Summary: Home approval numbers fall 8.6% in July, slightly worse than expected figure; approvals up 21.5% on annual basis; “unwind of the pull-forward associated with HomeBuilder”; still 9% above average of 2018, 2019; follows “surge” in 2020, early 2021; house approvals, apartment approvals both down; non-residential approvals down 30.5%, residential alterations up 0.1% over month.
Approvals for dwellings, that is apartments and houses, had been heading south since mid-2018. As an indicator of investor confidence, falling approvals had presented a worrying signal, not just for the building sector but for the overall economy. However, approval figures from late-2019 and the early months of 2020 painted a picture of a recovery taking place, even as late as April of that year. Subsequent months’ figures then trended sharply upwards.
The Australian Bureau of Statistics has released the latest figures from July and total residential approvals fell by 8.6% on a seasonally-adjusted basis. The drop over the month was greater than the 5.0% fall which had been generally expected but smaller than June’s 5.5% fall after revisions. Total approvals increased by 21.5% on an annual basis, a deceleration from the previous month’s revised figure of 51.6%. Monthly growth rates are often volatile.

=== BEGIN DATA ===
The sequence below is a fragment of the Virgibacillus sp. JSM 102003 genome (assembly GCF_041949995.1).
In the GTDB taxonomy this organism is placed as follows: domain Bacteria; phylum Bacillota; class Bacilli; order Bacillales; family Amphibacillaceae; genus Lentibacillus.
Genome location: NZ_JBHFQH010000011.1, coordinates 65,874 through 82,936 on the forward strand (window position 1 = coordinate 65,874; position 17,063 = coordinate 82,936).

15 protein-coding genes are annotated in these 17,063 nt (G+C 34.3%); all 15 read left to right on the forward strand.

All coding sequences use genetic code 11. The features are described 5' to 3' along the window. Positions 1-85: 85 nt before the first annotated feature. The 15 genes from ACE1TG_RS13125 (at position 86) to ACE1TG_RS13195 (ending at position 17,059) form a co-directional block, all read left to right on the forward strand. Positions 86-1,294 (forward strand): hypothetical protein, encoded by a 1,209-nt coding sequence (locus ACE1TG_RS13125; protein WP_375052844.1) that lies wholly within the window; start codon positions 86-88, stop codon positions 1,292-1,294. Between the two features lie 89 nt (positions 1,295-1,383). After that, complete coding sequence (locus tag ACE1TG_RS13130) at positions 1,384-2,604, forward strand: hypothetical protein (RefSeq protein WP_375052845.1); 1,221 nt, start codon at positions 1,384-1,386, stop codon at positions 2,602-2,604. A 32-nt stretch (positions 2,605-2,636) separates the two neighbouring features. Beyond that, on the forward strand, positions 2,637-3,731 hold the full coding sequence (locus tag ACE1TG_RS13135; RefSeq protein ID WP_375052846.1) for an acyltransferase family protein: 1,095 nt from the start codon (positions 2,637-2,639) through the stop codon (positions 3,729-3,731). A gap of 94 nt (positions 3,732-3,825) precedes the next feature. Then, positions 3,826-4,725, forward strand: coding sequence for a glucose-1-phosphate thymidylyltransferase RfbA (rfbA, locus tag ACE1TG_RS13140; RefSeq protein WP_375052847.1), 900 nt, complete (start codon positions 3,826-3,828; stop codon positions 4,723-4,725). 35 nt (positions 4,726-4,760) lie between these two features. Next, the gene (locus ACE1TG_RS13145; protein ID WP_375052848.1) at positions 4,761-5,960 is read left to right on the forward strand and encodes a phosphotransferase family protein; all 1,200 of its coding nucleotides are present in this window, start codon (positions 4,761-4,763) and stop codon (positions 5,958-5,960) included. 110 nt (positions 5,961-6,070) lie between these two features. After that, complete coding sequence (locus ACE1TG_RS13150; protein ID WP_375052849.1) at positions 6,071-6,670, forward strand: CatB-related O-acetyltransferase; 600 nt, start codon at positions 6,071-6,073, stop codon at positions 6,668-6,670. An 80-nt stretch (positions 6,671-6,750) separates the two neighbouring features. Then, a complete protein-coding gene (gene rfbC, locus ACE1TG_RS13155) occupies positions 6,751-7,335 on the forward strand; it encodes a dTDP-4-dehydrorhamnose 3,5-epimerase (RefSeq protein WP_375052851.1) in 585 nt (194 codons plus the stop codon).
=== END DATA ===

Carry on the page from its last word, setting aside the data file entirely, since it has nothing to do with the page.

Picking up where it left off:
“The detail suggests this had more to do with a continued unwind of the pull-forward associated with HomeBuilder than the latest lock-down disruptions,” said Westpac senior economist Matthew Hassan.
Commonwealth Government bond yields moved higher on the day. By the close of business, the 2-year ACGB yield had gained 4bps to 0.30% while 10-year and 20-year yields each finished 6bps higher at 1.21% and 1.84% respectively.
ANZ economist Daniel Been noted approvals in July were still 9% above the average of 2018 and 2019 “though they are now closer to the 2018-19 average than the peak in March 2021.”
Westpac’s Hassan sounded a similar note. “Putting the update into some context, dwelling approvals posted a phenomenal 84% surge between last year’s COVID low and March as rebounds from last year’s disruptions combined with major stimulus from ultra-low interest rates and the Federal Government’s HomeBuilder scheme.”
Approvals for new houses decreased by 5.7% over the month after falling by 10.2% in June after revisions. On a 12-month basis, house approvals were 27.3% higher than they were in July 2020, down from June’s comparable figure of 47.0%.
Apartment approval figures are usually a lot more volatile and they fell by 14.0% after an increase of 4.5% in June. The 12-month growth figure dropped from June’s revised rate of 60.9% to 11.3% as the effects of large falls in mid-2020 fell out of the annual calculation.
Non-residential approvals dropped by 30.5% in dollar terms over the month and by 7.2% on an annual basis. Figures in this segment also tend to be rather volatile.
Residential alteration approvals increased by 0.1% in dollar terms over the month and were 30.9% higher than in June 2020.